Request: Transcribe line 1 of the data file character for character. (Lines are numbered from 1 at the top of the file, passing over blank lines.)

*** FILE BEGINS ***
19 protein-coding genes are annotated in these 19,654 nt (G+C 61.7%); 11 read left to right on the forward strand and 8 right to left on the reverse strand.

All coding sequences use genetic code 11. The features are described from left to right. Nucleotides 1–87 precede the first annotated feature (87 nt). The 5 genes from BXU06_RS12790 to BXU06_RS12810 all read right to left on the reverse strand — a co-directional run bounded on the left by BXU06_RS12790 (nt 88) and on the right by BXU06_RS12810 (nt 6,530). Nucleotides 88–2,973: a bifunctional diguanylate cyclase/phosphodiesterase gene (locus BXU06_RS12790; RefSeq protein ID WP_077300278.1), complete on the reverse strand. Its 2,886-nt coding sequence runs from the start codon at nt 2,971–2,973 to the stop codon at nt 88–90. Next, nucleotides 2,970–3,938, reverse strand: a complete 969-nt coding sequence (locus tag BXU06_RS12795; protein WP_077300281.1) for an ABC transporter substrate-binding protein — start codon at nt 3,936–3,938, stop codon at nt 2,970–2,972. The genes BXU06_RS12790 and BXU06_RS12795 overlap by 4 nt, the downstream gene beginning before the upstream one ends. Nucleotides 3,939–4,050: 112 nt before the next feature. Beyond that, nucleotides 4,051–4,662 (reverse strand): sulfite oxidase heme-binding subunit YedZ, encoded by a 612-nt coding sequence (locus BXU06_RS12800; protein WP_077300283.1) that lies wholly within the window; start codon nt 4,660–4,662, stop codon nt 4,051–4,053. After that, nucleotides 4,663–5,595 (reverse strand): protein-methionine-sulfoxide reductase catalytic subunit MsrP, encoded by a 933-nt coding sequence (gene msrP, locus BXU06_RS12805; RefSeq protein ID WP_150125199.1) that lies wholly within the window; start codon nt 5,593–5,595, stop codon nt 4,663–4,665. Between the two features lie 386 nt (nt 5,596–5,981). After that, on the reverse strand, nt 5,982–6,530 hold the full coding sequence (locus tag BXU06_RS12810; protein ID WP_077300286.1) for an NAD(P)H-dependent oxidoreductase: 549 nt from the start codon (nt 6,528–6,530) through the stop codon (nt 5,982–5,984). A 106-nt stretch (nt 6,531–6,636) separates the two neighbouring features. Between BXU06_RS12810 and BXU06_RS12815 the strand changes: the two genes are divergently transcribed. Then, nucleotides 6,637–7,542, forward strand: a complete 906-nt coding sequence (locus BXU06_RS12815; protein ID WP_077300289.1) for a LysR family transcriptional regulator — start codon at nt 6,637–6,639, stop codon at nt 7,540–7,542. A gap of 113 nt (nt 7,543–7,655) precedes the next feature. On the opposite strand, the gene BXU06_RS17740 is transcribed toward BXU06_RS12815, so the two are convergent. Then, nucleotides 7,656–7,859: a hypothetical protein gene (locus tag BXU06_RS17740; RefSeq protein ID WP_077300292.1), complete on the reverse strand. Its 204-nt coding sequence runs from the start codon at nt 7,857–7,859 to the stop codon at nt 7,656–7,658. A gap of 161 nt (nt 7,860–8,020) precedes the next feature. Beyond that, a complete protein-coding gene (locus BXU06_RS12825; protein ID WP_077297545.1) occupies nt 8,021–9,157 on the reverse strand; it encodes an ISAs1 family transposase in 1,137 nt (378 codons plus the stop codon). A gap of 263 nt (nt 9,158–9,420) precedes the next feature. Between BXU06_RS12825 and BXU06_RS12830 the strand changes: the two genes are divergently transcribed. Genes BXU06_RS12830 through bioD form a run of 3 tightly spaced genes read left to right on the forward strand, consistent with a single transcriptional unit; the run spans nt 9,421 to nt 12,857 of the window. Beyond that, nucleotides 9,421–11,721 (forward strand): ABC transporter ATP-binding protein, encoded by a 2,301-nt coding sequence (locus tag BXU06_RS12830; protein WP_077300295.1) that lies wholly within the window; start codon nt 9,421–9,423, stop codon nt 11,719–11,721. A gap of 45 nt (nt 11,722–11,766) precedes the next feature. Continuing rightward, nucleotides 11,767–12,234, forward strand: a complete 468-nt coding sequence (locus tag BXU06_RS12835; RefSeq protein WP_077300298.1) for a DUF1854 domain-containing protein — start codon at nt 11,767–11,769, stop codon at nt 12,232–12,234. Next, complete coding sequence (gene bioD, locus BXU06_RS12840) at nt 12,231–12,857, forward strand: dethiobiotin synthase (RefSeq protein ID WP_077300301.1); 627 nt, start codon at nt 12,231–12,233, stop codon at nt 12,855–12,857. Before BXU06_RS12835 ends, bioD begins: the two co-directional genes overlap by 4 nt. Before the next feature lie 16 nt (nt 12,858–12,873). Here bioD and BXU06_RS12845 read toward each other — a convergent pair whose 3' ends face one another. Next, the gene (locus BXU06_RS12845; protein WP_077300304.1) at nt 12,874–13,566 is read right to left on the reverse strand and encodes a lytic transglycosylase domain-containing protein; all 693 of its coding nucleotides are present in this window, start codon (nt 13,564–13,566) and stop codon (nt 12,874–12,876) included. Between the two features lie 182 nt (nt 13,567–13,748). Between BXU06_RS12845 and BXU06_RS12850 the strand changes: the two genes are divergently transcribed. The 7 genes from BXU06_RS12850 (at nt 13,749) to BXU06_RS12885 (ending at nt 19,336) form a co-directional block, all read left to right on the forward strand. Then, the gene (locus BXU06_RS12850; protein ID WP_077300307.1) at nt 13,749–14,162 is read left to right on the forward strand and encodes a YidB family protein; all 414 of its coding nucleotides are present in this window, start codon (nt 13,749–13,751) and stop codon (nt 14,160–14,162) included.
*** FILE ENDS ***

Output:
19 protein-coding genes are annotated in these 19,654 nt (G+C 61.7%); 11 read left to right on the forward strand and 8 right to left on the reverse strand.